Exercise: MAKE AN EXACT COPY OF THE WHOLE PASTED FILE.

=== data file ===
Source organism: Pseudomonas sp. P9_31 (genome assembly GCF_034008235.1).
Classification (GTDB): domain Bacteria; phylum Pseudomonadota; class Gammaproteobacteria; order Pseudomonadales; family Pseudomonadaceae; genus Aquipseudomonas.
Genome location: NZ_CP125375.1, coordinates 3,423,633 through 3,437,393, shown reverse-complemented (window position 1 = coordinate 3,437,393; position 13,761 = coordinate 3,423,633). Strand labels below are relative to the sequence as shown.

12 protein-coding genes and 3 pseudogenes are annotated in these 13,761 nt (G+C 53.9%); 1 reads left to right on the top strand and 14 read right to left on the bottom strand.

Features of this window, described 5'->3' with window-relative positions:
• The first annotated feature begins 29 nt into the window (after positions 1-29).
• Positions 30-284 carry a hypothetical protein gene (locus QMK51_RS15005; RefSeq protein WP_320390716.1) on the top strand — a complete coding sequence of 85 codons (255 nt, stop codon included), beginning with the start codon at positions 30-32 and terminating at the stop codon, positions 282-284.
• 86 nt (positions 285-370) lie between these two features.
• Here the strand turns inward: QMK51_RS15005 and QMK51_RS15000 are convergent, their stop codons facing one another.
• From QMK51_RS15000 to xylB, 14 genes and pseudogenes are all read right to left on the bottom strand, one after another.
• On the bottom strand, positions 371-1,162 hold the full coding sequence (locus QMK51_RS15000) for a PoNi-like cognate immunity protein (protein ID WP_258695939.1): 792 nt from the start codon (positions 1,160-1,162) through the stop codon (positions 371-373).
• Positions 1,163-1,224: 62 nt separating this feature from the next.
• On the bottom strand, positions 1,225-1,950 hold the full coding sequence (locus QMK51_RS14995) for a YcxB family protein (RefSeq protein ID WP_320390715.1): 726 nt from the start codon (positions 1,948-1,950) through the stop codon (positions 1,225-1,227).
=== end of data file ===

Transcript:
Source organism: Pseudomonas sp. P9_31 (genome assembly GCF_034008235.1).
Classification (GTDB): domain Bacteria; phylum Pseudomonadota; class Gammaproteobacteria; order Pseudomonadales; family Pseudomonadaceae; genus Aquipseudomonas.
Genome location: NZ_CP125375.1, coordinates 3,423,633 through 3,437,393, shown reverse-complemented (window position 1 = coordinate 3,437,393; position 13,761 = coordinate 3,423,633). Strand labels below are relative to the sequence as shown.

12 protein-coding genes and 3 pseudogenes are annotated in these 13,761 nt (G+C 53.9%); 1 reads left to right on the top strand and 14 read right to left on the bottom strand.

Features of this window, described 5'->3' with window-relative positions:
• The first annotated feature begins 29 nt into the window (after positions 1-29).
• Positions 30-284 carry a hypothetical protein gene (locus QMK51_RS15005; RefSeq protein WP_320390716.1) on the top strand — a complete coding sequence of 85 codons (255 nt, stop codon included), beginning with the start codon at positions 30-32 and terminating at the stop codon, positions 282-284.
• 86 nt (positions 285-370) lie between these two features.
• Here the strand turns inward: QMK51_RS15005 and QMK51_RS15000 are convergent, their stop codons facing one another.
• From QMK51_RS15000 to xylB, 14 genes and pseudogenes are all read right to left on the bottom strand, one after another.
• On the bottom strand, positions 371-1,162 hold the full coding sequence (locus QMK51_RS15000) for a PoNi-like cognate immunity protein (protein ID WP_258695939.1): 792 nt from the start codon (positions 1,160-1,162) through the stop codon (positions 371-373).
• Positions 1,163-1,224: 62 nt separating this feature from the next.
• On the bottom strand, positions 1,225-1,950 hold the full coding sequence (locus QMK51_RS14995) for a YcxB family protein (RefSeq protein ID WP_320390715.1): 726 nt from the start codon (positions 1,948-1,950) through the stop codon (positions 1,225-1,227).